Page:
Rugby is a way of life for the Samoans – it it is a way of defending rights and testing resolve. The game holds one key to understanding the culture of these people, and in turn, much of the inspired All Black ethos is revealed. During our stay, Samoa lost to Japan and the nation’s mood reflected it as if disaster had struck. A week later, they won their first ever Pacific Nations Cup with a huge victory over neigbouring Fiji.

Celebrations like this are essential to a nation that has experienced more than a fair share of natural disaster. The physical scars of cyclones and tsunamis remain prominent but people continue to smile in the face of adversity and accept that every now and again, they will fall victim to Mother Nature.

While there has been no eruption on Samoa for almost a century, the island, slightly the east of the international date line, is in a highly active techtonic area and there are 450 visible volcanoes. You can visit the lava fields from the last eruption that finished in 1911 on the north coast of Savaii with Australian geologist Warren Jopling who will guide you to Afio Mai, Saleufa Village where the lava ran through a church but – as local legend would have – parted around ‘The Virgin’s Grave’ behind. He will also help you climb Tafua-Savaii, the second largest volcano on the island, from where you watch flying foxes (the world’s largest flying bat) frequent the cavernous and incredibly fertile crater.

Nearby is the wonderfully relaxing retreat Stevenson’s at Manase, offering a wide range of traditional accommodation from the rustic Fales to the top end of the deluxe beach suites and villas. A very warm welcome, followed by lobster and cocktails, (‘Stevenson’s Special’ recommended) is incredibly well received after a long, hot climb with Warren. Metres from the doorstep of the luxurious suites, you can enjoy earth’s last sunset of the day from the pillow soft white sandy beaches or the shallow, warm crystal clear waters.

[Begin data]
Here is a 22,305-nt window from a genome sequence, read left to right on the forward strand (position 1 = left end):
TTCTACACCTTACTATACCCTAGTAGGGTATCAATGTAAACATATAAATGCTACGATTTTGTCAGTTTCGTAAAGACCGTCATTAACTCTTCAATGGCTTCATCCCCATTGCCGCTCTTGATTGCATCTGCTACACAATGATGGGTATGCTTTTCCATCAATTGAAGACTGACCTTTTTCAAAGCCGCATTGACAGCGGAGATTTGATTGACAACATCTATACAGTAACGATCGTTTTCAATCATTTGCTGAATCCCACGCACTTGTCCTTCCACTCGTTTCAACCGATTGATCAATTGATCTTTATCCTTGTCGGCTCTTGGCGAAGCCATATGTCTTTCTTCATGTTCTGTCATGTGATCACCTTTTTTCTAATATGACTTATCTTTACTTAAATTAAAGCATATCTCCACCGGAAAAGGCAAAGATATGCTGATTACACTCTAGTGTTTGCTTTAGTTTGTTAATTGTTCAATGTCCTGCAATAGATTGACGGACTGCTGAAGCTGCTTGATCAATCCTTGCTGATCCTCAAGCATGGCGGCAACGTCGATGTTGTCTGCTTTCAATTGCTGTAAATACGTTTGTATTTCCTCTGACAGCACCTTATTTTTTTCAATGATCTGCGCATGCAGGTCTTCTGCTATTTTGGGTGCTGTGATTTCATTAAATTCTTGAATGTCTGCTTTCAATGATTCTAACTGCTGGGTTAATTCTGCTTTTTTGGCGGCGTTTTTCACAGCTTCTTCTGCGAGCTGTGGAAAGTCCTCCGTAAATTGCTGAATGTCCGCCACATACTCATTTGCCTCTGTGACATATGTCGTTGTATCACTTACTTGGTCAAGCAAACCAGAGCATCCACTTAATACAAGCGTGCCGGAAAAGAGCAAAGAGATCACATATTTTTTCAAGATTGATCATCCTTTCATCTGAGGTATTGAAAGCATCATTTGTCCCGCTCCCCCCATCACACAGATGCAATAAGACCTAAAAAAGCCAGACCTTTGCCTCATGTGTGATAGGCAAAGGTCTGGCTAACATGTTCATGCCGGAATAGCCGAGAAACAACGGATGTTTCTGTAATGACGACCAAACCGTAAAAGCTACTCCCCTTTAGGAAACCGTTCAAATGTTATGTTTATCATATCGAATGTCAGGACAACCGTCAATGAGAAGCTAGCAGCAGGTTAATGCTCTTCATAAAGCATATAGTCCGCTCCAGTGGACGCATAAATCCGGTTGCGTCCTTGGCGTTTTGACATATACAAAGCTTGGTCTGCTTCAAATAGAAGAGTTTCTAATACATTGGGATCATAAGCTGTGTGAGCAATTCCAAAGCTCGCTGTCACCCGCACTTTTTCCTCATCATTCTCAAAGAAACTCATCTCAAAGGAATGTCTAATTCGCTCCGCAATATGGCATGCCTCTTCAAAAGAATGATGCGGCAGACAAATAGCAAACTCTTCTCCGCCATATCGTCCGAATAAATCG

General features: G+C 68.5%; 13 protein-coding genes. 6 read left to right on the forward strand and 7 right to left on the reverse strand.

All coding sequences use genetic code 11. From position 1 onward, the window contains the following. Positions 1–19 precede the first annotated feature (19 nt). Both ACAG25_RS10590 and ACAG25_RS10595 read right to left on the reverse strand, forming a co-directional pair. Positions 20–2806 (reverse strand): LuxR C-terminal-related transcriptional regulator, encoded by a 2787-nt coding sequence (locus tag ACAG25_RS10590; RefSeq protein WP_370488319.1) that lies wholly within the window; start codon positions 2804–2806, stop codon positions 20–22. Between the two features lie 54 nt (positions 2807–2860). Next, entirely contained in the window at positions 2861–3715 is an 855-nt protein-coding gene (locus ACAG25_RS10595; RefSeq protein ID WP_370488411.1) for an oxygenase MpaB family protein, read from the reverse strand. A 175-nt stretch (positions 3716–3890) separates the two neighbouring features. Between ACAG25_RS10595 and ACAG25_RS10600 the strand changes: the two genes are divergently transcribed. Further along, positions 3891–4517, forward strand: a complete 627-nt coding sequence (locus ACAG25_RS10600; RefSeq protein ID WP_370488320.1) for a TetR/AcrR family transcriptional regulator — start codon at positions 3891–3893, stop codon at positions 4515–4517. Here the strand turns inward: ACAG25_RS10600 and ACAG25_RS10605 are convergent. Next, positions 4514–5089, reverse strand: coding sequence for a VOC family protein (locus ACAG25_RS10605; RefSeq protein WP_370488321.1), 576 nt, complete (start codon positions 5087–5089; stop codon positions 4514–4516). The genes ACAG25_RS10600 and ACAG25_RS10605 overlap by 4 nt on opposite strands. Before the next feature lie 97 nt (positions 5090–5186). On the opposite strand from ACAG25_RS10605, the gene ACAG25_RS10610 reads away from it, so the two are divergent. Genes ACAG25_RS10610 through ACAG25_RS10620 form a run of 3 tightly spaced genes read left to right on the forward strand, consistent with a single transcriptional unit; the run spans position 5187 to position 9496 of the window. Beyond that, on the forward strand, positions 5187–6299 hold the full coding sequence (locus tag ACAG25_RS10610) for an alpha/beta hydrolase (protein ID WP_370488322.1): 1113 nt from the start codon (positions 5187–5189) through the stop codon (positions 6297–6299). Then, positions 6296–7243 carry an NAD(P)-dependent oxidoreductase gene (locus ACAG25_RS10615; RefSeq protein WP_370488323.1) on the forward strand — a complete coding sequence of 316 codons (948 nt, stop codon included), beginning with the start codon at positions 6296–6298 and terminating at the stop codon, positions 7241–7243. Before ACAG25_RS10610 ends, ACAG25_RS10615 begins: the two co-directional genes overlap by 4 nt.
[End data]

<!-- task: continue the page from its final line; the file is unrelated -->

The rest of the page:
Sunday is a day of worship and here lies another key to Samoan culture. Teeming trucks ferry the island’s population to their nearest church, one of 52 Christian denominations on the island, where the services celebrate in song and readings (ensure you have a minimum of two Tala – around 60p – to make a contribution).

But not before the first meal of the day – a  melee of fresh fruit with pastries but of course all of the Western options are available. The continental breakfast at Sinalei Reef Resort & Spa (www.sinalei.com) is nothing short of exceptional with bircha muesli taking centre stage on a glorious buffet set out on a stunning peer on the south coast of Savaii. The resort is a wonderful place to retreat and indulge in the delicacies of Samoan life. There is an 18-hole golf course, an ocean-side spa  and bar-side pool shallow enough for young ones to enjoy safely while adults enjoy a drink. Le Manumea Hotel in Apia offers a similarly tranquil retreat on Upolu. Food is fresh from the boats supplying Samoa’s markets.

Samoa – believed by many to be the most authentic and best value for money – is a magical holiday destination for children. As ex-All Black John Kirwan explains, “It’s an important life lesson for children to learn. To go into villages and see that it’s not all about Playstations. The kids are smart, they learn from young about how to live off the land.”

A great time to visit is for the Teulia (national flower) Festival in mid-September at the end of the dry season.

Source: FQ Magazine (UK)